Two men jumped down from the helicopter, reached back and grabbed garment bags and suitcases. The squatted with their heads down until the big machine roared and rose straight up over their heads, as if it was being pulled on a string. Then they straightened up, adjusted themselves, picked up their luggage and started walking to the house.
“This stunt is going to be all over the parish by midday,” Janet thought, and looked over at the main doors. They were still closed. That was good. All the gossip mill needed now was the Duchess of Weldon running across the front lawn like a meadow fox in heat.
Janet knew Emily wasn’t some lovestruck schoolgirl, but she also knew that smart was no guarantee against getting tangled up with the wrong person. And love may not always be blind, but even on its best day it was definitely near-sighted.
Janet went back to the table, stuck her pen in her book, pushed her chair into place and went out through the open door. Time to meet what all the fuss is about.
In the entrance hall, there was utter chaos. There were open boxes of decorations; a couple of ladders; a thick, half-strung garland stretched out on the floor; several wreaths spilling off a table; holly, candles and a bundle of giant barbershop candy canes on the floor. The staff who’d been enlisted to help with the tree were casually mingling with the other staff – who just happened to be there for reasons completely unrelated to the gigantic helicopter that had recently landed on the front lawn. Janet was halfway into the hall and about to take charge when Reynolds opened the double doors. The low morning sun suddenly burst through the room, and the silhouettes standing on the threshold were surrounded by a crisp, winter light that made them look like two fallen angels still bright with heaven. But before anyone could do anything or say anything, Lady Perry-Turner, Duchess of Weldon, skipped forward and flung her arms around the neck of the man on the left. Instinctively, Janet turned her head and shot a fire and brimstone stare at the staff who collectively twitched and immediately found things to do. Then she turned her head back, stepped forward to the other man and reached out her hand.
“Good morning! I’m Janet Miller, the estate manager. You must be Sydney?”
The man smiled – half smiled – it might have been a snarl without the mischief that crinkled in his eyes. “Pleased to meet you, but actually, I’m Dreyfus Sinclair.” He barely raised an index finger, “The young gentleman over there, being strangled, is Sydney.”
“Oh, I’m terribly sorry. I assumed …”
“No, no; not to worry. It happens all the time.” Dreyfus set down his garment bag and extended his hand.
Emily let go of Sydney and stepped back.
“Sydney, Sydney! It’s so good to see you.” Emily almost clapped her hands but thought better of it.
“Yes, ma’am. It’s good to see you, too.” Sydney was more than slightly embarrassed.
They all stood there for a couple of seconds in an awkward English silence. Then Emily swiveled on one heel.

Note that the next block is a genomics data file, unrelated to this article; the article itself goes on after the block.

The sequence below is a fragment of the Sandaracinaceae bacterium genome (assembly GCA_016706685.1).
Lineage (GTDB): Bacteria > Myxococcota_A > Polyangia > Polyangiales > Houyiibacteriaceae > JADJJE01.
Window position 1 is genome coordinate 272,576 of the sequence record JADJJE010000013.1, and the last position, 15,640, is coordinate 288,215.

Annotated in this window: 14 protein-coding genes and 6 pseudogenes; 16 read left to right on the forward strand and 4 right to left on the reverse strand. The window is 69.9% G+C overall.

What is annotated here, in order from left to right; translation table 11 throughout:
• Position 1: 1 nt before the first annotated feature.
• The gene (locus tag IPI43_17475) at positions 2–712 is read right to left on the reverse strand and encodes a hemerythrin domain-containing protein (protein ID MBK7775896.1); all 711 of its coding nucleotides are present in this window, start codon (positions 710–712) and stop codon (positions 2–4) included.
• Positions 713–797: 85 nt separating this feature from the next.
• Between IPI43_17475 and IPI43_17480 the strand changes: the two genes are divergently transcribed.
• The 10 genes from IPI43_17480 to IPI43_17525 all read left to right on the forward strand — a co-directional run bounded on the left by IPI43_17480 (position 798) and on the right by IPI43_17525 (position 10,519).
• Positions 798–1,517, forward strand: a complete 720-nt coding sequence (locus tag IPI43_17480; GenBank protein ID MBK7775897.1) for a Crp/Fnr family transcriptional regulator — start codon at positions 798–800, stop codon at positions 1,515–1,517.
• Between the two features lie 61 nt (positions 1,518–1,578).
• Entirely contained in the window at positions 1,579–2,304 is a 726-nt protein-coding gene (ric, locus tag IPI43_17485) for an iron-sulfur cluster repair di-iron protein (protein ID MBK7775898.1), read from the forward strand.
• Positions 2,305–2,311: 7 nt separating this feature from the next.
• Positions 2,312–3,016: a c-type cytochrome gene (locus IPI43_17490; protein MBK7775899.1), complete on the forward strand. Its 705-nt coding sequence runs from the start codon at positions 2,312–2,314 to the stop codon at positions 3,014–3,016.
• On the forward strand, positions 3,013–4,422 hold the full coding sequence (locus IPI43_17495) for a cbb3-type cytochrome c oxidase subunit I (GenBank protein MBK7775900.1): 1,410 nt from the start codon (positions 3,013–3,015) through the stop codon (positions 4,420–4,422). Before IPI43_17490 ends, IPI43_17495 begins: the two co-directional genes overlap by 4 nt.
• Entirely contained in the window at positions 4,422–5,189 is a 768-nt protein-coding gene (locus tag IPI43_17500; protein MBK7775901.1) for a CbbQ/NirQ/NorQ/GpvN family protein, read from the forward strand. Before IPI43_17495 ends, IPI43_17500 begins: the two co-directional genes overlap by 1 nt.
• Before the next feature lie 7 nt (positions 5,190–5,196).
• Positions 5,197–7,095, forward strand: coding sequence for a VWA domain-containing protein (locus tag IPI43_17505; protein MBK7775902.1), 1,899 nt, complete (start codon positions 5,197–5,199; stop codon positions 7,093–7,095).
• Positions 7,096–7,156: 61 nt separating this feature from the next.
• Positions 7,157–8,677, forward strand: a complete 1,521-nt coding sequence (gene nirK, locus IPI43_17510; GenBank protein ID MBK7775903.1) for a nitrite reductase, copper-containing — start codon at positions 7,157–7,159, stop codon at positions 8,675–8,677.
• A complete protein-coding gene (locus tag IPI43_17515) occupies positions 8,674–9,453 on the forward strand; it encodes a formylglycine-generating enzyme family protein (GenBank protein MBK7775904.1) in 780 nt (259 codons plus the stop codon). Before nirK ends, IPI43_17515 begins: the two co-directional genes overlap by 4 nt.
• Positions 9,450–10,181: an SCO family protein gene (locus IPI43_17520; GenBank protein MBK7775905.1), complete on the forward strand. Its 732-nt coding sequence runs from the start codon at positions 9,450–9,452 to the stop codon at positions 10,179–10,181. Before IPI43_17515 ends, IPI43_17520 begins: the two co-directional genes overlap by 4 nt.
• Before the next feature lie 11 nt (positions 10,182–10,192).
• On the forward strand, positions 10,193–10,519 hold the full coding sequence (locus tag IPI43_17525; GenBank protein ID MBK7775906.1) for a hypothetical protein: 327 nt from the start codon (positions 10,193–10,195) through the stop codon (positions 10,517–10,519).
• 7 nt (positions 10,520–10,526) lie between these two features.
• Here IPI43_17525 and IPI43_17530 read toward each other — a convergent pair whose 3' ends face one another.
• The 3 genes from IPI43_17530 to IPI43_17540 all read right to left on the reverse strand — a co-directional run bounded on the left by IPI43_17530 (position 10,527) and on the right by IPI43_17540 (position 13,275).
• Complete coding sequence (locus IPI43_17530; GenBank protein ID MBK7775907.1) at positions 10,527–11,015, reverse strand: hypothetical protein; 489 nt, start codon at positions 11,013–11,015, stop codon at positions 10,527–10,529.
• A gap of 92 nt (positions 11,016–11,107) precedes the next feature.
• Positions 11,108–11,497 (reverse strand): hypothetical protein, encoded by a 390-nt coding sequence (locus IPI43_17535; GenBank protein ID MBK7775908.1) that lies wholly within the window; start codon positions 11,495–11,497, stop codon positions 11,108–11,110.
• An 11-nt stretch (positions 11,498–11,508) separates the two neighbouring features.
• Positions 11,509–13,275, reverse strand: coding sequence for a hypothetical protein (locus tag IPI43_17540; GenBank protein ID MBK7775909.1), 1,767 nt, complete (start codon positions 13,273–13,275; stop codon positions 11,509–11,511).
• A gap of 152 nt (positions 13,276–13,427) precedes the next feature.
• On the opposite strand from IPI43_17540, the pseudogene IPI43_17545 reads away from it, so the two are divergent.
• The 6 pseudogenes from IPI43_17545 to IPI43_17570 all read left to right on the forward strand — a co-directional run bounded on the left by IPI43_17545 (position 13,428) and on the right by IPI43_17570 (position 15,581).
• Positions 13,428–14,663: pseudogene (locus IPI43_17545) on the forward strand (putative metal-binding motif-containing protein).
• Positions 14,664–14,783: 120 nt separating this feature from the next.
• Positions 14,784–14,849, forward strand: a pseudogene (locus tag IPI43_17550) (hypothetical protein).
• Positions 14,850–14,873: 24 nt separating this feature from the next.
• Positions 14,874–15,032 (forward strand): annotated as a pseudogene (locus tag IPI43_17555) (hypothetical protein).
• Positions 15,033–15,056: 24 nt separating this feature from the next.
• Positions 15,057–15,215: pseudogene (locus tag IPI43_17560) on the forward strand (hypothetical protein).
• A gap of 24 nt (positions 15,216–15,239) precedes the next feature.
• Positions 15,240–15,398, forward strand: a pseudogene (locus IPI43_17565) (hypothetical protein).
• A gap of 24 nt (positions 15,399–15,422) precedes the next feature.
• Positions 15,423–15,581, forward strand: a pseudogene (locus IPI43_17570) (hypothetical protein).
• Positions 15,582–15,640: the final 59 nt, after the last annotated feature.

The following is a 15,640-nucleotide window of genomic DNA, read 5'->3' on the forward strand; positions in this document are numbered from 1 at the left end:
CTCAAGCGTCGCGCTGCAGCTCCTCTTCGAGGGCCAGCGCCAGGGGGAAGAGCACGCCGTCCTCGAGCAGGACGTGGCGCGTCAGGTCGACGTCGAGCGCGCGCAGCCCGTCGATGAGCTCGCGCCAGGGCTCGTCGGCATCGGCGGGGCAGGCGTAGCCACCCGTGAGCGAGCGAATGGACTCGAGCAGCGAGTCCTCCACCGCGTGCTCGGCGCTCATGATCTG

Dreyfus reached out and delicately took Emily’s bandaged hand. She didn’t move. He held it like you would fragile glass and looked into her face. “How does it feel?”
Emily looked up at Dreyfus. “It hurts,” she said like a whimper and then caught herself. “And the itch is driving me mad.”
Dreyfus smiled and gently lowered her hand.
Over their heads and through the open doors, Janet could see the school bus pulling up. Oh, my God! They didn’t need to add thirty hyper children into the mix.
“Your Grace,” she said.
Emily, confused by the formality (Janet didn’t speak like that) just stood there. Then, slightly shaking her head in recognition, “Oh, we haven’t ….”
“Actually,” Dreyfus turned back to Janet, “We have. Just now. And this,” Dreyfus opened his palm, “is Sydney. Sydney, this is Janet Miller. She’s the estate manager.”
Janet and Sydney leaned forward between Emily and Dreyfus in a clumsy handshake. The murmuring conversations behind them were getting louder. There was a clatter and exclamations as something fell on the stairs, and outside, Janet could see the bus had stopped. She straightened back up.
“Your Grace. The children?”
For a second, Emily’s face was empty, her eyes still on Dreyfus. Then she looked at Janet and realized what she was saying.
“Of course.” She nodded and turned back to Dreyfus.
“You’ll have to excuse me for the moment: we’re on a very tight schedule this morning. Reynolds will see to the luggage. Reynolds? Would you like to freshen up, or perhaps a coffee?”
“Coffee would be grand.”
“Janet, could you? In the sitting room. I’ll join you in a few minutes.”
Emily turned back to the staff.
“Lillian, would you meet the teachers outside, please? Give everyone a minute to clear up the confusion; then the tree is all yours. And the rest of you are all here to assist with the tree?” It wasn’t a question, and people started moving.
“Hannah, could you help me upstairs, please?”
Emily turned back to Dreyfus. “Thanks for coming, Sinclair. I’ll be down in a bit.”
And she turned and walked away.
As Dreyfus watched her go, Sydney moved over towards him and whispered, “I think I’ll atay with the luggage, sir, and get the rooms sorted.”
“They’re not going to steal anything, Sydney.”
Sydney didn’t look convinced. “I don’t know about that. It feels like we’ve stepped into an episode of Midsomer Murders.”
“Whatever you think, Sydney.” Dreyfus said laughing, and went over to where Janet was waiting.
“You must have a very busy job: the estate is quite impressive from the air.”
“Actually, Pyaridge is one of the smaller Midland estates. We’re a bit of a backwater here.”
Dreyfus half laughed, “That’s why Sydney couldn’t find a train.”
“No, the trains don’t stop. We haven’t had a station for over eighty years.”
“Mm-hmm. Just go through, Mr. Sinclair. I’ll organize some coffee,” Janet said, stepping aside.
Tuesday — Part 6